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Unequal Friendship

The Patron-Client Relationship in Historical Perspective

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Antoni Mączak

This book analyzes the patron-client relationship over both space and time. It covers such areas of the globe as Europe, Africa and Latin America, and such periods in time as ancient Rome, seventeenth- and eighteenth-century Poland, as well as twentieth-century America. It also analyzes clientelism in U.S. policy toward the Vietnam War and in Richard J. Daley’s mayoral rule over Chicago. In his comparative approach the author makes broad use of theories from such fields as history, sociology, anthropology and linguistics while considering the global scale of the patron-client relationship and the immense role that clientelism has played in world history.

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Chapter 1: The Clientele as the “Pornography of Politics”: Words and Their Meaning

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Patronage is the pornography of politics, enticing to some, repulsive to others, justified as inevitable, condemned as immoral, a practice seldom considered a fit subject for polite discussion.

Jeffrey Simpson18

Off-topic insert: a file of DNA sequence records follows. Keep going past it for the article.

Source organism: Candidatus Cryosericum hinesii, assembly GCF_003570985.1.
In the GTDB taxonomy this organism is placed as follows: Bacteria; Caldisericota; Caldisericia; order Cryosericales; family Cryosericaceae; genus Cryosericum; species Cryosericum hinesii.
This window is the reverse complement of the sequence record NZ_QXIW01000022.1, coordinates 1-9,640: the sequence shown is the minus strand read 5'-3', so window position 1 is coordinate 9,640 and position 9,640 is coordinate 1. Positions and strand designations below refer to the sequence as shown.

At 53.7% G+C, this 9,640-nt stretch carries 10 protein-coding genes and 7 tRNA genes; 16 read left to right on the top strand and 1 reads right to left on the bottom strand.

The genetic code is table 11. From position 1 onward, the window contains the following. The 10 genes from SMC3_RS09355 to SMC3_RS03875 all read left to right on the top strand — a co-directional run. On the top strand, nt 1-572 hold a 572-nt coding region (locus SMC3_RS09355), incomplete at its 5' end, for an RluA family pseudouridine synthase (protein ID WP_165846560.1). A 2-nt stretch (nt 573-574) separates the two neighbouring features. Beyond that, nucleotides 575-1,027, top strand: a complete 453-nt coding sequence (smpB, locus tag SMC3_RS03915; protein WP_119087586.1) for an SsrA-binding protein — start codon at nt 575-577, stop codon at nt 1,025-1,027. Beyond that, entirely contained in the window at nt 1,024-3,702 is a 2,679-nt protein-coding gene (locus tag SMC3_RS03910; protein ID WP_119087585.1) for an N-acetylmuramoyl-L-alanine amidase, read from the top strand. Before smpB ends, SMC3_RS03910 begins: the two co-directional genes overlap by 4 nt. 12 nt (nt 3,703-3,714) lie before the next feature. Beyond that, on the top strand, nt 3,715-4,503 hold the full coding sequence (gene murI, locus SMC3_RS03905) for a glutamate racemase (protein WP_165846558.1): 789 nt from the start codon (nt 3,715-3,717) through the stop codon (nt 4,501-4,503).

This book could well have been entitled “The Pornography of Politics.” Simpson, a Canadian political scientist, highlighted the particular attitude that scholars have held toward patronage-clientele phenomena, their fascination with such phenomena, along with their timidity, which has only recently been overcome.19 He stated that while some scholars accept clientelism as an inevitable phenomenon, others condemn it as immoral; earlier it was improper to write about this subject or, at any rate, to focus on it (just as in the case of pornography).20 The experiences of the twentieth century on the one hand, and the development and integration of the social sciences on the other, turned our attention toward topics that reached well beyond traditional textbook schemes. Before that, the legitimization of power, understood as the right to exercise such power, had aroused doubts only during periods of severe political crisis or revolution. Today, we see more clearly the intricacy and ambiguity of the notion of power. I draw a distinction between this notion’s ambiguity and its multiple meanings, because while in some countries it is the product of the experience with resistance against Communism (especially “Real Socialism”), in others countries where citizens were spared this experience and where the law meant (and still means) simply the law, the conflict between←17 | 18...

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